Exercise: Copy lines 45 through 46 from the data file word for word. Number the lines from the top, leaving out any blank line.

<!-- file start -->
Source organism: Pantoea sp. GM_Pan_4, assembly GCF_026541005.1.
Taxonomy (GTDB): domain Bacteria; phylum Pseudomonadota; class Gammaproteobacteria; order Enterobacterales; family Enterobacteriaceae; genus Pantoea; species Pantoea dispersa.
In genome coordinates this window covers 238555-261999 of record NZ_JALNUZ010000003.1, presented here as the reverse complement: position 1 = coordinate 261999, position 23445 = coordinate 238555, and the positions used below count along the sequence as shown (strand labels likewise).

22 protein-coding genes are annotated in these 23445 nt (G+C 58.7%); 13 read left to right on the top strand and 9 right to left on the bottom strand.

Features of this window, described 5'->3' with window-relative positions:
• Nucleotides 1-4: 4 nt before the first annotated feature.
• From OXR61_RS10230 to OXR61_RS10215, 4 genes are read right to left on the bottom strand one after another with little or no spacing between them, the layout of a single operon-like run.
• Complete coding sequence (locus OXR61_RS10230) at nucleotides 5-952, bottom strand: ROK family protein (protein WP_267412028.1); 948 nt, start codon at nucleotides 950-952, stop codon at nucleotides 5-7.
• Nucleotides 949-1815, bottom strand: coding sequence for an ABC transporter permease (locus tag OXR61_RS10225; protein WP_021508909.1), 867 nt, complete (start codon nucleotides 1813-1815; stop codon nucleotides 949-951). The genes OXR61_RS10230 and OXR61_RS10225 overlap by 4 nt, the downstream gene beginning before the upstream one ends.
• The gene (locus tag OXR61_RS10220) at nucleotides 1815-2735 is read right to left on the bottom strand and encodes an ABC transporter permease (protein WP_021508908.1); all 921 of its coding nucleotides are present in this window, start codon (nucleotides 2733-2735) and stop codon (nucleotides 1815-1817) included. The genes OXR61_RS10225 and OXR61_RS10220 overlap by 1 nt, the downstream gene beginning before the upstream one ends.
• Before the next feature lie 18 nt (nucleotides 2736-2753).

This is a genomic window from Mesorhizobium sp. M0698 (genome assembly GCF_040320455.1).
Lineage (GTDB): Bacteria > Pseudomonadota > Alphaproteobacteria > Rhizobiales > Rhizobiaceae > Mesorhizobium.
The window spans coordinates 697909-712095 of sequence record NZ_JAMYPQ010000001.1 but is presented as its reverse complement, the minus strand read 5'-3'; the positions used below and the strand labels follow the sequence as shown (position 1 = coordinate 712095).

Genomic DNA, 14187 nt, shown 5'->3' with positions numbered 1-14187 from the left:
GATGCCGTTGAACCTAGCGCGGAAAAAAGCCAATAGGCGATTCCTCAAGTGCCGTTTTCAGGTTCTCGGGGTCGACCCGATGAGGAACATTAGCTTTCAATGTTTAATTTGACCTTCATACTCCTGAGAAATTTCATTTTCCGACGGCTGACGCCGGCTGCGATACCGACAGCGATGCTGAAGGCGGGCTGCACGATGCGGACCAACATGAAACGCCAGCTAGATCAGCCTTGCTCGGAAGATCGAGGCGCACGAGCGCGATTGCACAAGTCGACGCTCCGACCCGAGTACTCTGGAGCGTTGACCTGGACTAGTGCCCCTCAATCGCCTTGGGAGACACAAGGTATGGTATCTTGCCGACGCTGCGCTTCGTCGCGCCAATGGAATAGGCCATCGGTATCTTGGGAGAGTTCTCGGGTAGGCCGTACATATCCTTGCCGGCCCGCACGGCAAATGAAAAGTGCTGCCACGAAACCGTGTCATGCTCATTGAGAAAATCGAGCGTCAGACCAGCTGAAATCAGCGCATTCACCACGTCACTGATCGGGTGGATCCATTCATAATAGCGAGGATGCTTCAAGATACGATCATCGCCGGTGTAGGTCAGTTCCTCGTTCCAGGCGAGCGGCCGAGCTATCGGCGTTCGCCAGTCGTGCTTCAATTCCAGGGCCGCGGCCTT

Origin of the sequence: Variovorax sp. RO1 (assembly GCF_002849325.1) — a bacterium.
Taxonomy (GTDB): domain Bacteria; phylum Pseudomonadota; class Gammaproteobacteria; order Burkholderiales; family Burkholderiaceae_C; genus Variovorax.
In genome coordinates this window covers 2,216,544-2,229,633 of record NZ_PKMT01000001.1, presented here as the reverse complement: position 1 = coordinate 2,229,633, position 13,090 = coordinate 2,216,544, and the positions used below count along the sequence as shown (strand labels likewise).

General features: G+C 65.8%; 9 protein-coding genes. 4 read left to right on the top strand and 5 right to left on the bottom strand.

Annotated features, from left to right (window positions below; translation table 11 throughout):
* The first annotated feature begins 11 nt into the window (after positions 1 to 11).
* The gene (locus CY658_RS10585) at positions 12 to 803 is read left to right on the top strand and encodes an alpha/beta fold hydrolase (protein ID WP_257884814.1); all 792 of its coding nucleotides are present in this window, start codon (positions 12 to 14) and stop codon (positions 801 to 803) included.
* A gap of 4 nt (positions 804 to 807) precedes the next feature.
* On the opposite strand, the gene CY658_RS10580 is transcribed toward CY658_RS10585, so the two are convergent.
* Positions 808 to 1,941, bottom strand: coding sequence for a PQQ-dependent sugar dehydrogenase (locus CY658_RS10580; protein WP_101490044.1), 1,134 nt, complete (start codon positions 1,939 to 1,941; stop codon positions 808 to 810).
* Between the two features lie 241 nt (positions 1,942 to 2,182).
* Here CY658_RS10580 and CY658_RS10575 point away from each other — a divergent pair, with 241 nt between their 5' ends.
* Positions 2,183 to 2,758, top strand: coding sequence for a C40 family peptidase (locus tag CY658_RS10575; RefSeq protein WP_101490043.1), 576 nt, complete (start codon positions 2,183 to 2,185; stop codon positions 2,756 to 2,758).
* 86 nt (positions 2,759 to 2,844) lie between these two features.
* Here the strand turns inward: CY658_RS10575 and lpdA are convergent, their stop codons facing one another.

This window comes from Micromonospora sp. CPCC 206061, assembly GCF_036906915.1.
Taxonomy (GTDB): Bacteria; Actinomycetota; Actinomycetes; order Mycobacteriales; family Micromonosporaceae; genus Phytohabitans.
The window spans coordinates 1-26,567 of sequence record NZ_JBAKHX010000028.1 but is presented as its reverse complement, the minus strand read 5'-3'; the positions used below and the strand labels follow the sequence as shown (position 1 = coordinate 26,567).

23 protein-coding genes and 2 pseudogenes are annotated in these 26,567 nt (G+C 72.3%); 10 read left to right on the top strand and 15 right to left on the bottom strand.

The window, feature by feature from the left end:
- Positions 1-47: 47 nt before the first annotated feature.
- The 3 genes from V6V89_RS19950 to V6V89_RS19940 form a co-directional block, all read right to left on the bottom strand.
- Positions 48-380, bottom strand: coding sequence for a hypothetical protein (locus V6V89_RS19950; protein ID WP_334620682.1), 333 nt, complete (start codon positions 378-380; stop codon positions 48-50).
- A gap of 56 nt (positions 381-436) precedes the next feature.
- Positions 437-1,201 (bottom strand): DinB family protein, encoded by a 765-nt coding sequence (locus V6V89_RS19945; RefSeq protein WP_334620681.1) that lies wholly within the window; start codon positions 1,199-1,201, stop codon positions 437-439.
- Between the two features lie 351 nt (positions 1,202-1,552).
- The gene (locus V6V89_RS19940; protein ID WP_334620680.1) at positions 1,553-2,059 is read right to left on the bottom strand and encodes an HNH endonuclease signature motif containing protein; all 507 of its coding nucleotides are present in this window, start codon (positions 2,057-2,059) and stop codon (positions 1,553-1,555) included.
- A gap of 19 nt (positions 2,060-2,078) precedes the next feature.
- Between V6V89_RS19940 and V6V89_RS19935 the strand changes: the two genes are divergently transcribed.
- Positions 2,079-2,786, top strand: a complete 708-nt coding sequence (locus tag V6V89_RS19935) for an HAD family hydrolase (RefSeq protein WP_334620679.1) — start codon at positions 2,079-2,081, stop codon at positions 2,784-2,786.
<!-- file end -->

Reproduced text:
- Between V6V89_RS19940 and V6V89_RS19935 the strand changes: the two genes are divergently transcribed.
- Positions 2,079-2,786, top strand: a complete 708-nt coding sequence (locus tag V6V89_RS19935) for an HAD family hydrolase (RefSeq protein WP_334620679.1) — start codon at positions 2,079-2,081, stop codon at positions 2,784-2,786.